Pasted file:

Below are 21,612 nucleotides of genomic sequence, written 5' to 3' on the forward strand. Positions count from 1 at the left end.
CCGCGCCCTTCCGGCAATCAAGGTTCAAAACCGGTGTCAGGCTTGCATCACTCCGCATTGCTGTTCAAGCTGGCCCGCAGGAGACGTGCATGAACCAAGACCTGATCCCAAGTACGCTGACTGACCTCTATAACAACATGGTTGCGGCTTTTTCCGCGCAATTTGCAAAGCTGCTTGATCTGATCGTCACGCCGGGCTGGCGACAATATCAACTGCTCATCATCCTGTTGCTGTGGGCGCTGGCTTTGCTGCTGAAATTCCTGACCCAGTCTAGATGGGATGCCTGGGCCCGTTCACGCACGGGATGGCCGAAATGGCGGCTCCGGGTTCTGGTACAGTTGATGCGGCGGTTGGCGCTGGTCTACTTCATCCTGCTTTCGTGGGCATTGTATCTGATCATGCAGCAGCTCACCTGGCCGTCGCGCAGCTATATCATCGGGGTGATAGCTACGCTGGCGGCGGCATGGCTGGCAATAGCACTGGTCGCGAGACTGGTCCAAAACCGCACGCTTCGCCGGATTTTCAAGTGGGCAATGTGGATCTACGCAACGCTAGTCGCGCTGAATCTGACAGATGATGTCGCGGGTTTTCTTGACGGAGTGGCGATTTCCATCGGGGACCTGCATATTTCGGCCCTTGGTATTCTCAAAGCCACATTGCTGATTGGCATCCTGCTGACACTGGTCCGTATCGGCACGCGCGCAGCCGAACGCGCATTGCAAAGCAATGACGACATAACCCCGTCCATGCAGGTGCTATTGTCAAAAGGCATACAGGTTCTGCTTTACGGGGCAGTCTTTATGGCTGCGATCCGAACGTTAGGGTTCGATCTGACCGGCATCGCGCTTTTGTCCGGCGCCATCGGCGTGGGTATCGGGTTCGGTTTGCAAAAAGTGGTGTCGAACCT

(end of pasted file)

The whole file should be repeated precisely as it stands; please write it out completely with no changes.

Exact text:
Below are 21,612 nucleotides of genomic sequence, written 5' to 3' on the forward strand. Positions count from 1 at the left end.
CCGCGCCCTTCCGGCAATCAAGGTTCAAAACCGGTGTCAGGCTTGCATCACTCCGCATTGCTGTTCAAGCTGGCCCGCAGGAGACGTGCATGAACCAAGACCTGATCCCAAGTACGCTGACTGACCTCTATAACAACATGGTTGCGGCTTTTTCCGCGCAATTTGCAAAGCTGCTTGATCTGATCGTCACGCCGGGCTGGCGACAATATCAACTGCTCATCATCCTGTTGCTGTGGGCGCTGGCTTTGCTGCTGAAATTCCTGACCCAGTCTAGATGGGATGCCTGGGCCCGTTCACGCACGGGATGGCCGAAATGGCGGCTCCGGGTTCTGGTACAGTTGATGCGGCGGTTGGCGCTGGTCTACTTCATCCTGCTTTCGTGGGCATTGTATCTGATCATGCAGCAGCTCACCTGGCCGTCGCGCAGCTATATCATCGGGGTGATAGCTACGCTGGCGGCGGCATGGCTGGCAATAGCACTGGTCGCGAGACTGGTCCAAAACCGCACGCTTCGCCGGATTTTCAAGTGGGCAATGTGGATCTACGCAACGCTAGTCGCGCTGAATCTGACAGATGATGTCGCGGGTTTTCTTGACGGAGTGGCGATTTCCATCGGGGACCTGCATATTTCGGCCCTTGGTATTCTCAAAGCCACATTGCTGATTGGCATCCTGCTGACACTGGTCCGTATCGGCACGCGCGCAGCCGAACGCGCATTGCAAAGCAATGACGACATAACCCCGTCCATGCAGGTGCTATTGTCAAAAGGCATACAGGTTCTGCTTTACGGGGCAGTCTTTATGGCTGCGATCCGAACGTTAGGGTTCGATCTGACCGGCATCGCGCTTTTGTCCGGCGCCATCGGCGTGGGTATCGGGTTCGGTTTGCAAAAAGTGGTGTCGAACCT